Managing director AE3 Media and event host Iain Cartlidge said: “We think this will provide a natural fit for our winners to promote their well-deserved accolades across a full calendar year. As such, the awards dinner delivered in January 2022, will be known as the 2022 Equity Release Awards and not 2021.”
He added: “The equity release awards have been a key event for the industry and it’s important to us to make sure the venue and timing of the event is as well positioned as it can be during somewhat volatile times. We are so looking forward to hosting the biggest dinner and awards event for the later life lending industry and seeing you all once again in 2022, this time at the glittering Hilton Bankside.”
Avalanche of homelessness expected as furlough ends
Campaigners have called for urgent action to prevent an “avalanche of homelessness” at the end of September once Covid-targeted government support ends.
“More people are at risk of homelessness now than at any time in living memory,” warned Lord John Bird, founder of The Big Issue.
“Against a background of 1.9 million jobs at risk of permanent loss from the pandemic, this should be ringing alarm bells throughout the country.”
Despite the eviction ban from the government, there were 370 mortgage repossessions and 262 rental evictions in England and Wales in the first 90 days of the year. This equates to more than seven households a day being made homeless.
However, Ministry of Justice figures show since the government’s March 2020 eviction ban, which allowed cases to be lodged but not heard in court until June this year, repossession numbers are down 34 per cent year-on-year to 2,197 in Q1.
In January to March 2021, 40 per cent (2,542) of all landlord possession claims were social landlord claims, and 16 per cent (1,002) were accelerated claims, which can be activated if a tenant has not left by the deadline in the section 21 eviction notice.
Private landlords lodged the largest number of claims in Q1 at 44 per cent equating to 2,833 claims.
All landlord possession actions have dropped significantly this year due to Covid-related actions, with landlord orders for possession falling 72 per cent and repossessions down 96 per cent on 2020.
In May, the government agreed a series of announcements ahead of the lifting of the possession ban on 1 June for emergency cases. Where an anti-social behaviour ground has been found, notice can be served immediately or after one-month. Landlords may also offer four weeks’ notice if rent arrears have been included on the section eight notice and they are ‘serious’. In cases of fraud, landlords may also offer two weeks’ notice.
Furlough, which has protected millions of jobs, is due to finish by September-end with latest figures suggesting 2.4 million continue to benefit, down from 5.1 million in January.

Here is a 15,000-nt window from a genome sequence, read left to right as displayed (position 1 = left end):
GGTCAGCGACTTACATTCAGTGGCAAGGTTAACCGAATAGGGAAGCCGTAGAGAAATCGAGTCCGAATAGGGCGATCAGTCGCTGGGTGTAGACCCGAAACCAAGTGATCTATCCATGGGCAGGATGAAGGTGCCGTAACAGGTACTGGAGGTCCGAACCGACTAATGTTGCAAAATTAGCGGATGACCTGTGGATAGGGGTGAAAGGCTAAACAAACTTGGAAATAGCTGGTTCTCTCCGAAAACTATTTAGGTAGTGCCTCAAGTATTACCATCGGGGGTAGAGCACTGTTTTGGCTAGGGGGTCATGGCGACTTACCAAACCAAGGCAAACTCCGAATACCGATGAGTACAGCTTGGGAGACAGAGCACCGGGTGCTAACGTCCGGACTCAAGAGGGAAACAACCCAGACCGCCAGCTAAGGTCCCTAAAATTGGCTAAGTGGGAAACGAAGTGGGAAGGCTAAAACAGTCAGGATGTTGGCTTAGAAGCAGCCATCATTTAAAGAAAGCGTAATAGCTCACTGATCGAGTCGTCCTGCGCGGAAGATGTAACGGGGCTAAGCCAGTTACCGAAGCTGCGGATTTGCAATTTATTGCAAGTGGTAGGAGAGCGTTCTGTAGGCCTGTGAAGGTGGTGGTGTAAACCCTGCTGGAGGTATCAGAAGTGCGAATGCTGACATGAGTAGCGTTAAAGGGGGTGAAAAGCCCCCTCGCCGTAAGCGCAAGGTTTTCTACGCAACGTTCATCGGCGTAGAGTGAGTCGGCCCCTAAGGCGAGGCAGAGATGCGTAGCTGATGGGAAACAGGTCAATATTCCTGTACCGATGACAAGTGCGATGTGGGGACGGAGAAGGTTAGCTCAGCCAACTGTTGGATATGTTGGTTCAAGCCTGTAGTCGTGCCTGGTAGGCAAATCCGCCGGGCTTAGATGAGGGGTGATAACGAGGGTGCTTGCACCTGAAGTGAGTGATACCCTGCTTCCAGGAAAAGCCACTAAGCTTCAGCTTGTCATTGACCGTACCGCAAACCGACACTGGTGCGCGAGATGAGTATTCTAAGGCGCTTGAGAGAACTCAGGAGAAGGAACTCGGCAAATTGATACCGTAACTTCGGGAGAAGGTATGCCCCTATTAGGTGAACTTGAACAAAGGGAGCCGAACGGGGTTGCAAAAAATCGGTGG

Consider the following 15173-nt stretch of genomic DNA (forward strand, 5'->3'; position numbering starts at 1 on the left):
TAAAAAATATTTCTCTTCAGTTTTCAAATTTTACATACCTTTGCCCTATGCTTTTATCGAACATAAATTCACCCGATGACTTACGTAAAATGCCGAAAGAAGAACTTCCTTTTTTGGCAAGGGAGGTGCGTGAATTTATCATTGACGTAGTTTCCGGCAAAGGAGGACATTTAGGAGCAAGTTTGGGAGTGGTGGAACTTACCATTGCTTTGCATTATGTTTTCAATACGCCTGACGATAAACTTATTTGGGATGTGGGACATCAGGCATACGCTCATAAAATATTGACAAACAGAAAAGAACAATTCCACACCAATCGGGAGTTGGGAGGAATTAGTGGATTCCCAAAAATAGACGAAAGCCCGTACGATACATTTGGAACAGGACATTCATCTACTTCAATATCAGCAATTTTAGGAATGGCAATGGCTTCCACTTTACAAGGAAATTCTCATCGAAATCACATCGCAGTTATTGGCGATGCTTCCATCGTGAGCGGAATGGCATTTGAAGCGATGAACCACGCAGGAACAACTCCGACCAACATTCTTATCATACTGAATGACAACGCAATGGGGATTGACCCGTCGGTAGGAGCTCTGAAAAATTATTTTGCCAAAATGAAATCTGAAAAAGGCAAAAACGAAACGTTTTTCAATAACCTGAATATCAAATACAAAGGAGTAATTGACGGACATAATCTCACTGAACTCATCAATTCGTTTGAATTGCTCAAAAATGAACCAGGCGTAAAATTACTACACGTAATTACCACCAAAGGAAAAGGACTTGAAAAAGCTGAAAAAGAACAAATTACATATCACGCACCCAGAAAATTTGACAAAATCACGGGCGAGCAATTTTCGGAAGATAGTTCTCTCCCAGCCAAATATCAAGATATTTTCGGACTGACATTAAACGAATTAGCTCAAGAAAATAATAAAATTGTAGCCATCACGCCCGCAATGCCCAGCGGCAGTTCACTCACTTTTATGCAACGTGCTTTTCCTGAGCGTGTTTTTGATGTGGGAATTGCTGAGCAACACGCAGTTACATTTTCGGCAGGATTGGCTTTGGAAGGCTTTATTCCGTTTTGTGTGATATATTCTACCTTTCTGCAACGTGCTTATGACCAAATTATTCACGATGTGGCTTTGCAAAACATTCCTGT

The cost of furlough from March 2020 to the end of September 2021 is estimated to be £66bn, according to estimates from the Office for Budget Responsibility.
At the pandemic start, estimates suggested more than one in ten workers would become unemployed, where as the current reality is less than one in 20.
AMI launches 15 minute industry diversity and inclusivity survey – take part now
With support from Aldermore and Virgin Money, the 15-minute anonymous survey run by an independent search agency is being offered to the whole cross sector industry, at every level of seniority.
Please fill in the survey here or share it with colleagues via the social media buttons at the bottom of the page.
AMI said the rising prominence of the issue and the discussion paper from the combined banking and conduct regulators will ensure that it continues to be a focal point for the industry.
Robert Sinclair, chief executive of AMI (pictured), said: “This is a subject that evokes significant emotion and this is your chance to give us your view. We’re looking to understand how inclusive our industry is and whether we can do more to help firms achieve diversity of thought and an inclusive culture? If so, where do we start?”
He added that much of the agenda is being driven by the younger generations and it is up to those of us who have been in the industry longer to accept the challenge, to keep up and to stay relevant.
“AMI is doing this work because people who I hope are my friends have been brave enough to bare their souls and talk about their lives and experiences. Inclusivity and equality needs allyship, partnership and feeding.
“I would like to think that AMI, by working in partnership with our member firms and lenders, can help firms make some tangible changes to how they embrace society in its widest sense and to ensure that everyone is able to bring their whole, authentic self to work,” Sinclair added.
Fill out the survey here.
Bluestone Mortgages relaunches resi at 85 per cent LTV
The relaunch follows a reduction to 75 per cent LTV in June which was implemented to allow Bluestone to maintain service levels for its intermediary partners and customers, following unprecedented demand.
Reece Beddall, sales and marketing director, Bluestone Mortgages, said: “After making proactive changes to our maximum LTV lending in June, we’re delighted to relaunch at 85 per cent LTV in such a short space of time. The fact we have relaunched ahead of schedule is a testament to the team’s hard work and passion to provide the solutions the complex credit market needs, along with a first-rate service to our brokers and end-customers.